Welcome to the Reading Roundup, a forum for ATX DSA members to share what they’ve been reading and how it’s informing their political education.
The Rise and Fall of American Growth: The U.S. Standard of Living since the Civil War
By Robert J. Gordon
In 1870 American cities, there was a horse for every five people. Manure was everywhere. It was a public health hazard and it smelled. The Rise and Fall of American Growth, by Robert Gordon, traces American quality of life through such long-forgotten facts and many many others. It argues that the great inventions of the late 19th century—electrification, running water, the internal combustion engine, the telephone—brought about unprecedented rapid improvement in American quality of life that could never be repeated. It makes you wonder, could we improve quality of life again without spectacular technological advances? Gordon doesn’t seem to say we can’t. In fact, he often points out the pivotal role of government in helping and hindering the spread of the benefits of innovation. I for one will never again doubt the importance of food and drug regulation, without which we’d all probably still be buying adulterated flour and contaminated milk. But with all those innovations have come new opportunities for industries to cut corners. And the harms aren’t as obvious as manure piled up in the streets.
State and Revolution
By Vladimir Lenin
Lenin’s seminal work is a romp through all the debates of old socialist politics. Many people choose to focus on Lenin’s insistence on the necessity of violent revolution, which can obscure some of the most interesting parts of the pamphlet. Lenin’s automaton-like knowledge of Marxist orthodoxy turns State and Revolution into a rosetta stone for Marx and Engels’ most trenchant observations. If you can think of a famous Marx quote, chances are Lenin cites it in State and Revolution. Of note is Lenin’s insistence that Marx insisted that the party must “use even of the ‘pigsty’ of bourgeois parliamentarism, especially when the situation was obviously not revolutionary”. One has to wonder, is that the approach the left has towards elections today? The false dichotomy between believing in legislation’s ability to change everything and being completely nihilistic on “electoralism” has bedeviled the left for years. Lenin instead argues that while these forms need to be transcended eventually, they must be used for agitation and organization. We would do well to emulate Lenin’s pragmatism on this question, along with many others.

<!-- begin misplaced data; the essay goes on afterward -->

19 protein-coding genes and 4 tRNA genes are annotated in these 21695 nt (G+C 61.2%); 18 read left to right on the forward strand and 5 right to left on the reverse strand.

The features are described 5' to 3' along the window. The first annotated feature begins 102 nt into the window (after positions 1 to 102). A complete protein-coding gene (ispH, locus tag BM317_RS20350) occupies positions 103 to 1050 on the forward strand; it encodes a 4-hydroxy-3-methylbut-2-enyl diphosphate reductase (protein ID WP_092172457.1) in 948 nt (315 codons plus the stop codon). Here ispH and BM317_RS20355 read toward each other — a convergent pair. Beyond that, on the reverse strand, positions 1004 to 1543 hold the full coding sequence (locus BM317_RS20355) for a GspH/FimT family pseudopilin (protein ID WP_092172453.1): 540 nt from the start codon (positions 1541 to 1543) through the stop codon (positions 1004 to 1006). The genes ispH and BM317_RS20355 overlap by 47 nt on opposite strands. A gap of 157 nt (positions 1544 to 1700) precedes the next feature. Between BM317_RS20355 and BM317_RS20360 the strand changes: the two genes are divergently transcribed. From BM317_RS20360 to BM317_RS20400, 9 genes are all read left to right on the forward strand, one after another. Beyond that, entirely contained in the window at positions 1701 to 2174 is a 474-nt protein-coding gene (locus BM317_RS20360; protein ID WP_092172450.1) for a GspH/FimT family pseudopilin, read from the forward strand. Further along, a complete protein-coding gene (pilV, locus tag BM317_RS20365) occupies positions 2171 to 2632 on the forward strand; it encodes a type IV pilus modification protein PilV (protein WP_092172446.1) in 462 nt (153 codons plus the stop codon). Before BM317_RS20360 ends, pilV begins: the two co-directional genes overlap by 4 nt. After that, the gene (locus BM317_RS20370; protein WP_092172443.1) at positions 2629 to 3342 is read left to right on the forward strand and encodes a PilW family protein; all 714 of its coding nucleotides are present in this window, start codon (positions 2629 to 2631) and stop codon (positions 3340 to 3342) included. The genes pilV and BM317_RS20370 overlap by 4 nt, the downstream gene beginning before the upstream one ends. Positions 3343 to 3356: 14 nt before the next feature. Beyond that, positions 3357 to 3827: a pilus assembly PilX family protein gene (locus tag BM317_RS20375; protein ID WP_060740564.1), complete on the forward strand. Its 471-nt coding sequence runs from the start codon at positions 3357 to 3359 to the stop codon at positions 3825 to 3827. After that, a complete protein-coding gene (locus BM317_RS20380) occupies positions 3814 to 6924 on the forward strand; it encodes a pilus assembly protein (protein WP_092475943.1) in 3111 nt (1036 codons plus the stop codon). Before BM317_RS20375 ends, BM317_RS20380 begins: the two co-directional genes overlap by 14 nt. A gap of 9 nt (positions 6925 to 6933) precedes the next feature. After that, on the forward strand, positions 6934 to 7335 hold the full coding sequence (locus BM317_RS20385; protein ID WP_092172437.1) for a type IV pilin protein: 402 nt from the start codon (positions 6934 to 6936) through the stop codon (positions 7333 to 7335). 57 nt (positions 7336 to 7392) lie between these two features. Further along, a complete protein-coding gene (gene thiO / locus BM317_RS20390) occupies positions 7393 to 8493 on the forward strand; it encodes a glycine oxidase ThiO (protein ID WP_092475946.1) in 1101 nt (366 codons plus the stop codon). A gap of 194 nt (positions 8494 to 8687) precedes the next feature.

The Red Deal
By The Red Nation
This short manifesto discusses the centrality of decolonization and anti-imperialism in radical left movements, particularly when thinking about increasingly popular calls for a Green New Deal.
The Red Deal explains how indigenous liberation in the US is an integral part of revolution. It lays out concrete examples of how past harms have shaped the global crises we know today and offers an alternative worldview that can inform the hard work of organizing for a just future in the midst of climate crisis and disaster capitalism.